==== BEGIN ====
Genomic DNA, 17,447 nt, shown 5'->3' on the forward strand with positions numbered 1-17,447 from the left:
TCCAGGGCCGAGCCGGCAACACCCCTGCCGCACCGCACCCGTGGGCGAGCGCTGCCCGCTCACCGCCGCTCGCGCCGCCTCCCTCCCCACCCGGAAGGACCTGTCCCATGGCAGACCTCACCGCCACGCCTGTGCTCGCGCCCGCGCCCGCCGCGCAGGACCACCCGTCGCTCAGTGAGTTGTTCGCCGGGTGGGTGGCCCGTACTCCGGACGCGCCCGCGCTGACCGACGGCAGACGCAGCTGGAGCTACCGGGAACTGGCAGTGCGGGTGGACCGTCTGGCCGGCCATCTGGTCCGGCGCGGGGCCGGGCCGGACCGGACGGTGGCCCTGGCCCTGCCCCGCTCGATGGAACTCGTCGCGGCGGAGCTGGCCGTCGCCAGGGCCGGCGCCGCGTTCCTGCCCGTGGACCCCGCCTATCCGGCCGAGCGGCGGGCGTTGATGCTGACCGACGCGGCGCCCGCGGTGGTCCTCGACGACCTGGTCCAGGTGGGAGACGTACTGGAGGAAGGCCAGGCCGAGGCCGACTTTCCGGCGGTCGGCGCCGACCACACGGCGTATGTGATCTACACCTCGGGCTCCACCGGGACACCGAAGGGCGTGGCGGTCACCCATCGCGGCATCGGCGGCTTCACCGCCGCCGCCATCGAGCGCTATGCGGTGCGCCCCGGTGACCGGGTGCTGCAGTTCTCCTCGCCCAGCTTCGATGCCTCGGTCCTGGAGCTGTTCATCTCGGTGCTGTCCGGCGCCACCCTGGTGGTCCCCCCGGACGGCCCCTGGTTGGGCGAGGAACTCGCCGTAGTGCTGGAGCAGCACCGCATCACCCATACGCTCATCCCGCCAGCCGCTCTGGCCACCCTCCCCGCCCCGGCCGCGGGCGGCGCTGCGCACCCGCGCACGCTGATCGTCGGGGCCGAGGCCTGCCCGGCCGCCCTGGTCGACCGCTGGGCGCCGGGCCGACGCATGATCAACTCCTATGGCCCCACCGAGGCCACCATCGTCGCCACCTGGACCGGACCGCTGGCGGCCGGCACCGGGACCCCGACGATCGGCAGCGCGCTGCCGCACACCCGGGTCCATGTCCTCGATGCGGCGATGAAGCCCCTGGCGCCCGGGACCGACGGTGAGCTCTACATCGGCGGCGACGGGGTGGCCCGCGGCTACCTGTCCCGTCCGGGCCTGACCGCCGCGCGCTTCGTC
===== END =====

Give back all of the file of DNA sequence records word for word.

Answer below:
Genomic DNA, 17,447 nt, shown 5'->3' on the forward strand with positions numbered 1-17,447 from the left:
TCCAGGGCCGAGCCGGCAACACCCCTGCCGCACCGCACCCGTGGGCGAGCGCTGCCCGCTCACCGCCGCTCGCGCCGCCTCCCTCCCCACCCGGAAGGACCTGTCCCATGGCAGACCTCACCGCCACGCCTGTGCTCGCGCCCGCGCCCGCCGCGCAGGACCACCCGTCGCTCAGTGAGTTGTTCGCCGGGTGGGTGGCCCGTACTCCGGACGCGCCCGCGCTGACCGACGGCAGACGCAGCTGGAGCTACCGGGAACTGGCAGTGCGGGTGGACCGTCTGGCCGGCCATCTGGTCCGGCGCGGGGCCGGGCCGGACCGGACGGTGGCCCTGGCCCTGCCCCGCTCGATGGAACTCGTCGCGGCGGAGCTGGCCGTCGCCAGGGCCGGCGCCGCGTTCCTGCCCGTGGACCCCGCCTATCCGGCCGAGCGGCGGGCGTTGATGCTGACCGACGCGGCGCCCGCGGTGGTCCTCGACGACCTGGTCCAGGTGGGAGACGTACTGGAGGAAGGCCAGGCCGAGGCCGACTTTCCGGCGGTCGGCGCCGACCACACGGCGTATGTGATCTACACCTCGGGCTCCACCGGGACACCGAAGGGCGTGGCGGTCACCCATCGCGGCATCGGCGGCTTCACCGCCGCCGCCATCGAGCGCTATGCGGTGCGCCCCGGTGACCGGGTGCTGCAGTTCTCCTCGCCCAGCTTCGATGCCTCGGTCCTGGAGCTGTTCATCTCGGTGCTGTCCGGCGCCACCCTGGTGGTCCCCCCGGACGGCCCCTGGTTGGGCGAGGAACTCGCCGTAGTGCTGGAGCAGCACCGCATCACCCATACGCTCATCCCGCCAGCCGCTCTGGCCACCCTCCCCGCCCCGGCCGCGGGCGGCGCTGCGCACCCGCGCACGCTGATCGTCGGGGCCGAGGCCTGCCCGGCCGCCCTGGTCGACCGCTGGGCGCCGGGCCGACGCATGATCAACTCCTATGGCCCCACCGAGGCCACCATCGTCGCCACCTGGACCGGACCGCTGGCGGCCGGCACCGGGACCCCGACGATCGGCAGCGCGCTGCCGCACACCCGGGTCCATGTCCTCGATGCGGCGATGAAGCCCCTGGCGCCCGGGACCGACGGTGAGCTCTACATCGGCGGCGACGGGGTGGCCCGCGGCTACCTGTCCCGTCCGGGCCTGACCGCCGCGCGCTTCGTC